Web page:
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Doubt (2 replies and 1 comment)

MickGrow
4 weeks ago
MickGrow 4 weeks ago

Wow, I was just watching Doubt and there’s so many wonderfully composed shots throughout. I was wondering how much storyboarding you did on that film? And how your shots were chosen with the director?

It looks like lots of the compositional choices were dependent on the exact spaces, and situations. (Especially the opening title sequence)

Did you storyboard it all which you seem to do more often than not, or shotlist it and find the shots the day of?

And with the coverage, when you story board something like Phil Hoffman’s speech, do you story board that, but film the entire speech with each setup? Seems like it’s cutting between lots of coverage. Did you film most of the speech in each setup per the storyboard, or just go by a shotlist?

Either way, wow such a beautiful film.

Thanks

Roger Deakins
4 weeks ago
Roger Deakins 4 weeks ago

None of 'Doubt' was storyboarded in advance. John and I did talk in general about the 'look' of the film and some discussion of shots took place as locations were scouted and sets planned. But, as is the norm on a film, we would do a rehearsal on the morning of the shoot and then discuss the shots when the blocking was finalized. 

rlandry1
4 weeks ago

On average, how many pages of script did you shoot on a given day? Based on your answer here, I get the impression (more or less) that you were shooting one scene a day and rehearsing that scene the morning of. Or perhaps, as is common, you rehearsed a "Day" scene in the morning, and shot for the 6 hr period and then rehearsed again for a "Night/Interior" scene and then shot the rest of the 12 hour day.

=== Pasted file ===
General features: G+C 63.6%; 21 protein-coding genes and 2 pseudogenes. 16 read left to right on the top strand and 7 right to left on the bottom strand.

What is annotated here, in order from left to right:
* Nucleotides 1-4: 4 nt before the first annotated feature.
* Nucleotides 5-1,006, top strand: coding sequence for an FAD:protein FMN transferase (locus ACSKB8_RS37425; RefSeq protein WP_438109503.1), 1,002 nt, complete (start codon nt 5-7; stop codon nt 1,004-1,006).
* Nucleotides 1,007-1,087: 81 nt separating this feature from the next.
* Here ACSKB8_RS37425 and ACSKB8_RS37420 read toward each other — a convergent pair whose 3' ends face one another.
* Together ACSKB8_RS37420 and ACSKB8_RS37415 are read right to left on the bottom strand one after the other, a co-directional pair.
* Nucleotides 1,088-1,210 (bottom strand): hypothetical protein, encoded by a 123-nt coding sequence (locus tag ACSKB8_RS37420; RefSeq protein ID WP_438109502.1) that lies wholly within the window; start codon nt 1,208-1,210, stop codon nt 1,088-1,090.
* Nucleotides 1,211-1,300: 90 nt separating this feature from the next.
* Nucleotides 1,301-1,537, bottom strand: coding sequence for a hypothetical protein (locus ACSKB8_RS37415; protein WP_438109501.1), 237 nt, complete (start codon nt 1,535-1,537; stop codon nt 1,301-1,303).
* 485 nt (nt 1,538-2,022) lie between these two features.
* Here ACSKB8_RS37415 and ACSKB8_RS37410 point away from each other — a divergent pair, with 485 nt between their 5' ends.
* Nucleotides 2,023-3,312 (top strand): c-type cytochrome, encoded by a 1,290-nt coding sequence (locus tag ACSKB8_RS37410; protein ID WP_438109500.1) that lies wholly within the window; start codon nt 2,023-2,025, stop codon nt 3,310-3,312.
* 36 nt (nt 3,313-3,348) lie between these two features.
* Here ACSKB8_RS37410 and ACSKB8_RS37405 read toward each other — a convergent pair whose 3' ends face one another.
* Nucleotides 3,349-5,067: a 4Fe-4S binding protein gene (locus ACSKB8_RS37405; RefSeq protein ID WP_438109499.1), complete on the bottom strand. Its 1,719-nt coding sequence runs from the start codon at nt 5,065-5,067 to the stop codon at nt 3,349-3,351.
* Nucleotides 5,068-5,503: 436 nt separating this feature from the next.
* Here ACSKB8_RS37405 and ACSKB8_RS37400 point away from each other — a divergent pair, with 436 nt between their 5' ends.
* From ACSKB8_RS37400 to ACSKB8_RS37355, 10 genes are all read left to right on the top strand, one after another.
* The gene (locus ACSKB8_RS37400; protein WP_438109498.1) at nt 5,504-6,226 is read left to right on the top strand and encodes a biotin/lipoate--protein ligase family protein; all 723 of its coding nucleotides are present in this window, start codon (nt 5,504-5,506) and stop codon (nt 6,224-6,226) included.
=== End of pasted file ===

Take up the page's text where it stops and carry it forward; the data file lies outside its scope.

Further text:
I understand that not all films are shot this way, but to my knowledge this is a standard approach for many productions.

Roger Deakins
4 weeks ago
Roger Deakins 4 weeks ago

We would shoot 12 or 14 hour days. We shot the film in New York in the winter so natural light was at a premium. Consequently, all the day interiors were lit. Sometimes we would rehearse in the evening for the next day's work so as to save waiting for make up after rehearsals but we rarely, if ever, split a scene as you suggest.

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